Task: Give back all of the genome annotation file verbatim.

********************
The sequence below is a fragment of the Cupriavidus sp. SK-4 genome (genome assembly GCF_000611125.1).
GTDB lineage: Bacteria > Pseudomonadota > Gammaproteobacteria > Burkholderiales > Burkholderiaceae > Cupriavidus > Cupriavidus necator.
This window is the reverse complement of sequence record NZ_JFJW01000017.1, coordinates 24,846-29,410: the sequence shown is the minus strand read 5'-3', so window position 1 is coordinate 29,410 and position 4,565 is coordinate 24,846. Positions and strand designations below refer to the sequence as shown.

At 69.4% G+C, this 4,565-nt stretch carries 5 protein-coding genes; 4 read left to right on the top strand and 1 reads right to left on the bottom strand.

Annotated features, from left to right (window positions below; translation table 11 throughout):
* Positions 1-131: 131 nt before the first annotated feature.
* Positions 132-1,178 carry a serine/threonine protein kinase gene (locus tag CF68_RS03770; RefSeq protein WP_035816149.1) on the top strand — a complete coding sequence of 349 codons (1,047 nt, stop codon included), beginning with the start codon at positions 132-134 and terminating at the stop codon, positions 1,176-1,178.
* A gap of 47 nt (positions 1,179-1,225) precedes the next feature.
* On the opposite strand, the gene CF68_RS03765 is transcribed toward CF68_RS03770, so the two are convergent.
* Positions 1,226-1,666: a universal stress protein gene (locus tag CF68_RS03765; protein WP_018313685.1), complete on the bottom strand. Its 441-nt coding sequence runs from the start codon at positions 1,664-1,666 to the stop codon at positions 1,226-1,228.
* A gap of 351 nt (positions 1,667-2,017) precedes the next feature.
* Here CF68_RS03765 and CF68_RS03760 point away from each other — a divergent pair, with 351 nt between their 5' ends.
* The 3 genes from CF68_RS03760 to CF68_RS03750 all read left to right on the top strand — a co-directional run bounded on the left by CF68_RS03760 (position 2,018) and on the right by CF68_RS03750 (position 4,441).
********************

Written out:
The sequence below is a fragment of the Cupriavidus sp. SK-4 genome (genome assembly GCF_000611125.1).
GTDB lineage: Bacteria > Pseudomonadota > Gammaproteobacteria > Burkholderiales > Burkholderiaceae > Cupriavidus > Cupriavidus necator.
This window is the reverse complement of sequence record NZ_JFJW01000017.1, coordinates 24,846-29,410: the sequence shown is the minus strand read 5'-3', so window position 1 is coordinate 29,410 and position 4,565 is coordinate 24,846. Positions and strand designations below refer to the sequence as shown.

At 69.4% G+C, this 4,565-nt stretch carries 5 protein-coding genes; 4 read left to right on the top strand and 1 reads right to left on the bottom strand.

Annotated features, from left to right (window positions below; translation table 11 throughout):
* Positions 1-131: 131 nt before the first annotated feature.
* Positions 132-1,178 carry a serine/threonine protein kinase gene (locus tag CF68_RS03770; RefSeq protein WP_035816149.1) on the top strand — a complete coding sequence of 349 codons (1,047 nt, stop codon included), beginning with the start codon at positions 132-134 and terminating at the stop codon, positions 1,176-1,178.
* A gap of 47 nt (positions 1,179-1,225) precedes the next feature.
* On the opposite strand, the gene CF68_RS03765 is transcribed toward CF68_RS03770, so the two are convergent.
* Positions 1,226-1,666: a universal stress protein gene (locus tag CF68_RS03765; protein WP_018313685.1), complete on the bottom strand. Its 441-nt coding sequence runs from the start codon at positions 1,664-1,666 to the stop codon at positions 1,226-1,228.
* A gap of 351 nt (positions 1,667-2,017) precedes the next feature.
* Here CF68_RS03765 and CF68_RS03760 point away from each other — a divergent pair, with 351 nt between their 5' ends.
* The 3 genes from CF68_RS03760 to CF68_RS03750 all read left to right on the top strand — a co-directional run bounded on the left by CF68_RS03760 (position 2,018) and on the right by CF68_RS03750 (position 4,441).